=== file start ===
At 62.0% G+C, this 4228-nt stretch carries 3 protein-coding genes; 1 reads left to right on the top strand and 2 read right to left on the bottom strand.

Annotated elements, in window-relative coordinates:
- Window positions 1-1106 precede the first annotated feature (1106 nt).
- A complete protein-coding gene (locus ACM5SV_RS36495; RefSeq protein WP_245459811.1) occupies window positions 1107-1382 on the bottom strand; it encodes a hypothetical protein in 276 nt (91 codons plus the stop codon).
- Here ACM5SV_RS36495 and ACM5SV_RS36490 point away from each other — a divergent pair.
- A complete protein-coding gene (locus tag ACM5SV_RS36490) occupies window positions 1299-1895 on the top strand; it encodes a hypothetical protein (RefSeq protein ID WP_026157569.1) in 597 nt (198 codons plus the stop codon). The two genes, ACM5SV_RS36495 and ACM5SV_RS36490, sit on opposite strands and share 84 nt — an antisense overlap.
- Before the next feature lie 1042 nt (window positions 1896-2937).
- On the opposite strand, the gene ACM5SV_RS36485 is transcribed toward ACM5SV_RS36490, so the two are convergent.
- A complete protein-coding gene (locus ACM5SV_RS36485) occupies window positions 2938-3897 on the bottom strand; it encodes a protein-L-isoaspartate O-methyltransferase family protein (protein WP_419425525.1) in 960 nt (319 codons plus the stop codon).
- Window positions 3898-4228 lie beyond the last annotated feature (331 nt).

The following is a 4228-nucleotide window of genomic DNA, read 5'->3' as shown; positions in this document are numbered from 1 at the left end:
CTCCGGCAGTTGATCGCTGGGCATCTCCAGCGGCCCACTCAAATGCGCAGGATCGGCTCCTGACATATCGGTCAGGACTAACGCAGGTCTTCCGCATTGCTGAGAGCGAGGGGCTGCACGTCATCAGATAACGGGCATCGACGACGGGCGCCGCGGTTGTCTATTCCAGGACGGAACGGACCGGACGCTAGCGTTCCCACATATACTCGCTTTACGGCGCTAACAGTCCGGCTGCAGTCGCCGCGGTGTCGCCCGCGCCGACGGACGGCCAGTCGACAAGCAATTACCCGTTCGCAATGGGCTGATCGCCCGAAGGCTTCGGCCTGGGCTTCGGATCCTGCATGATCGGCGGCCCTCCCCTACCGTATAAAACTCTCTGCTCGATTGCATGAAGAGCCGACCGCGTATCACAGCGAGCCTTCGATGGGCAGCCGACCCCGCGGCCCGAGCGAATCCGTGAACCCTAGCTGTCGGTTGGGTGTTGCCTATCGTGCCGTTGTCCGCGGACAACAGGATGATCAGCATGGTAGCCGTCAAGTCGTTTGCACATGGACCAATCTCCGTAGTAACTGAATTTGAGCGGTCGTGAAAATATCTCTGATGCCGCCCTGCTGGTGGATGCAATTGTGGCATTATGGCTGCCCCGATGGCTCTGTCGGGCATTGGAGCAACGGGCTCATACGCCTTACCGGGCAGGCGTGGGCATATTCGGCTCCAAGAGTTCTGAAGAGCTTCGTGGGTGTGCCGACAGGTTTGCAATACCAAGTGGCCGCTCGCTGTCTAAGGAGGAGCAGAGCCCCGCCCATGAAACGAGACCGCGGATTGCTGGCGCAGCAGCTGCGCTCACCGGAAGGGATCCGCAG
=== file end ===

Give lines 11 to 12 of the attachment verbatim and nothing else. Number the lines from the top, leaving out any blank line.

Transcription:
The following is a 4228-nucleotide window of genomic DNA, read 5'->3' as shown; positions in this document are numbered from 1 at the left end:
CTCCGGCAGTTGATCGCTGGGCATCTCCAGCGGCCCACTCAAATGCGCAGGATCGGCTCCTGACATATCGGTCAGGACTAACGCAGGTCTTCCGCATTGCTGAGAGCGAGGGGCTGCACGTCATCAGATAACGGGCATCGACGACGGGCGCCGCGGTTGTCTATTCCAGGACGGAACGGACCGGACGCTAGCGTTCCCACATATACTCGCTTTACGGCGCTAACAGTCCGGCTGCAGTCGCCGCGGTGTCGCCCGCGCCGACGGACGGCCAGTCGACAAGCAATTACCCGTTCGCAATGGGCTGATCGCCCGAAGGCTTCGGCCTGGGCTTCGGATCCTGCATGATCGGCGGCCCTCCCCTACCGTATAAAACTCTCTGCTCGATTGCATGAAGAGCCGACCGCGTATCACAGCGAGCCTTCGATGGGCAGCCGACCCCGCGGCCCGAGCGAATCCGTGAACCCTAGCTGTCGGTTGGGTGTTGCCTATCGTGCCGTTGTCCGCGGACAACAGGATGATCAGCATGGTAGCCGTCAAGTCGTTTGCACATGGACCAATCTCCGTAGTAACTGAATTTGAGCGGTCGTGAAAATATCTCTGATGCCGCCCTGCTGGTGGATGCAATTGTGGCATTATGGCTGCCCCGATGGCTCTGTCGGGCATTGGAGCAACGGGCTCATACGCCTTACCGGGCAGGCGTGGGCATATTCGGCTCCAAGAGTTCTGAAGAGCTTCGTGGGTGTGCCGACAGGTTTGCAATACCAAGTGGCCGCTCGCTGTCTAAGGAGGAGCAGAGCCCCGCCCATGAAACGAGACCGCGGATTGCTGGCGCAGCAGCTGCGCTCACCGGAAGGGATCCGCAG